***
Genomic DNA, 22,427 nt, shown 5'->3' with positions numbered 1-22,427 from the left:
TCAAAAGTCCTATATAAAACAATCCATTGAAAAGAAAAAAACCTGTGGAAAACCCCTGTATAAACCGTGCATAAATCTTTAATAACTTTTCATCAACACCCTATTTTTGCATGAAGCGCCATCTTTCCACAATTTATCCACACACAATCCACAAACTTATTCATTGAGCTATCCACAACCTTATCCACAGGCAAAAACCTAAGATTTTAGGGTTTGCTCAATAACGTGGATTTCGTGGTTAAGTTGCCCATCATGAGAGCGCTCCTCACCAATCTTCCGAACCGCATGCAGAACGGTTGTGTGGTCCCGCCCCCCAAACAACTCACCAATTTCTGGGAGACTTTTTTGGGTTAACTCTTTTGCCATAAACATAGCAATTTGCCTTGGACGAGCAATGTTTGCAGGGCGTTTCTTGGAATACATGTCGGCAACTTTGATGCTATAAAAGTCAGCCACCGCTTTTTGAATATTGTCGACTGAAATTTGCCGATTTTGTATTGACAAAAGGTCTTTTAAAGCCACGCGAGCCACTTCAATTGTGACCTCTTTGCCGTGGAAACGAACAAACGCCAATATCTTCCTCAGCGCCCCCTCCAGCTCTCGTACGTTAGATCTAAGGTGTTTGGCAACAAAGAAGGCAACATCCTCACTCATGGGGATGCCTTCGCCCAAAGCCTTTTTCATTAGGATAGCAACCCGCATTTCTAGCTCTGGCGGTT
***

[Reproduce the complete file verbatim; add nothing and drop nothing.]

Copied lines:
Genomic DNA, 22,427 nt, shown 5'->3' with positions numbered 1-22,427 from the left:
TCAAAAGTCCTATATAAAACAATCCATTGAAAAGAAAAAAACCTGTGGAAAACCCCTGTATAAACCGTGCATAAATCTTTAATAACTTTTCATCAACACCCTATTTTTGCATGAAGCGCCATCTTTCCACAATTTATCCACACACAATCCACAAACTTATTCATTGAGCTATCCACAACCTTATCCACAGGCAAAAACCTAAGATTTTAGGGTTTGCTCAATAACGTGGATTTCGTGGTTAAGTTGCCCATCATGAGAGCGCTCCTCACCAATCTTCCGAACCGCATGCAGAACGGTTGTGTGGTCCCGCCCCCCAAACAACTCACCAATTTCTGGGAGACTTTTTTGGGTTAACTCTTTTGCCATAAACATAGCAATTTGCCTTGGACGAGCAATGTTTGCAGGGCGTTTCTTGGAATACATGTCGGCAACTTTGATGCTATAAAAGTCAGCCACCGCTTTTTGAATATTGTCGACTGAAATTTGCCGATTTTGTATTGACAAAAGGTCTTTTAAAGCCACGCGAGCCACTTCAATTGTGACCTCTTTGCCGTGGAAACGAACAAACGCCAATATCTTCCTCAGCGCCCCCTCCAGCTCTCGTACGTTAGATCTAAGGTGTTTGGCAACAAAGAAGGCAACATCCTCACTCATGGGGATGCCTTCGCCCAAAGCCTTTTTCATTAGGATAGCAACCCGCATTTCTAGCTCTGGCGGTT